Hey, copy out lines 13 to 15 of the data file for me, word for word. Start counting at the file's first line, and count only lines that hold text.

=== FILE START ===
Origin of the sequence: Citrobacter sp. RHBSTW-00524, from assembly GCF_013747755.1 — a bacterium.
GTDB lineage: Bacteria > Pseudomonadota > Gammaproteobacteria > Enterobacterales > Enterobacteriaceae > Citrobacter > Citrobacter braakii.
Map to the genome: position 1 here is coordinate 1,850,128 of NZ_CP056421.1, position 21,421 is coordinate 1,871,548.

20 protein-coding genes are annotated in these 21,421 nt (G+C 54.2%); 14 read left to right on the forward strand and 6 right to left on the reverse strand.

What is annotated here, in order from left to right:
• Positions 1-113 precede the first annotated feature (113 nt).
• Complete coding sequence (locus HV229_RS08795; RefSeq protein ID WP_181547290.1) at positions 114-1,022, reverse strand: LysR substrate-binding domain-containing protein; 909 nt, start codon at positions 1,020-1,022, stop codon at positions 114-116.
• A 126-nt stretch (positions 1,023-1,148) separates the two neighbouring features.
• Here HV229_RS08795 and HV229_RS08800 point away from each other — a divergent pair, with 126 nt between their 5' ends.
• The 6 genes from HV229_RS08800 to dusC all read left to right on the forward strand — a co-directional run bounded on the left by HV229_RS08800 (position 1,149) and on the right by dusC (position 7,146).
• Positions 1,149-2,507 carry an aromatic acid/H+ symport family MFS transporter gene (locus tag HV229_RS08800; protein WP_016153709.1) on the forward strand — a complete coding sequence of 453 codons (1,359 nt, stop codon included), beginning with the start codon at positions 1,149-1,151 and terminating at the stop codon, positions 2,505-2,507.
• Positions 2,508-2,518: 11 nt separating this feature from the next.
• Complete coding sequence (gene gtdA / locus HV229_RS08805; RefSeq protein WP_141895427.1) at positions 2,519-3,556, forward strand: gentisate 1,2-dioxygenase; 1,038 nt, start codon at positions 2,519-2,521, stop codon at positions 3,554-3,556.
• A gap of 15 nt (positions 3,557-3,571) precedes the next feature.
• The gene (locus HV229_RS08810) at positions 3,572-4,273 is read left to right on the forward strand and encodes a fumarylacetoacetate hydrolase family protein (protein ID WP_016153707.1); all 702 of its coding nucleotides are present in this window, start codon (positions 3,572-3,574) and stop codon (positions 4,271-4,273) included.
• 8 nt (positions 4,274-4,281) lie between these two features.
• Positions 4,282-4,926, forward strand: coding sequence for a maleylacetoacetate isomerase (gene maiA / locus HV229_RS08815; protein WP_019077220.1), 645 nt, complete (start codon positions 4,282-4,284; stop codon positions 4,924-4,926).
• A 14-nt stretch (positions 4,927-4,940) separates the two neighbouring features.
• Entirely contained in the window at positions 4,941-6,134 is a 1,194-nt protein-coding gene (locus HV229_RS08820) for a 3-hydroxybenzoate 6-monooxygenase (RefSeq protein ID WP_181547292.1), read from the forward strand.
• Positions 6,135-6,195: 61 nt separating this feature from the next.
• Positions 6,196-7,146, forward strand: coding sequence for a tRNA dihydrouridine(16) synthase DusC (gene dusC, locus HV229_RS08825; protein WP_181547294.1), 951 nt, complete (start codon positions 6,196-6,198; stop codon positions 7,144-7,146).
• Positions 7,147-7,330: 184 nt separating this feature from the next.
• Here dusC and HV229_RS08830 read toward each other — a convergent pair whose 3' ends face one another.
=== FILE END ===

• Complete coding sequence (gene gtdA / locus HV229_RS08805; RefSeq protein WP_141895427.1) at positions 2,519-3,556, forward strand: gentisate 1,2-dioxygenase; 1,038 nt, start codon at positions 2,519-2,521, stop codon at positions 3,554-3,556.
• A gap of 15 nt (positions 3,557-3,571) precedes the next feature.
• The gene (locus HV229_RS08810) at positions 3,572-4,273 is read left to right on the forward strand and encodes a fumarylacetoacetate hydrolase family protein (protein ID WP_016153707.1); all 702 of its coding nucleotides are present in this window, start codon (positions 3,572-3,574) and stop codon (positions 4,271-4,273) included.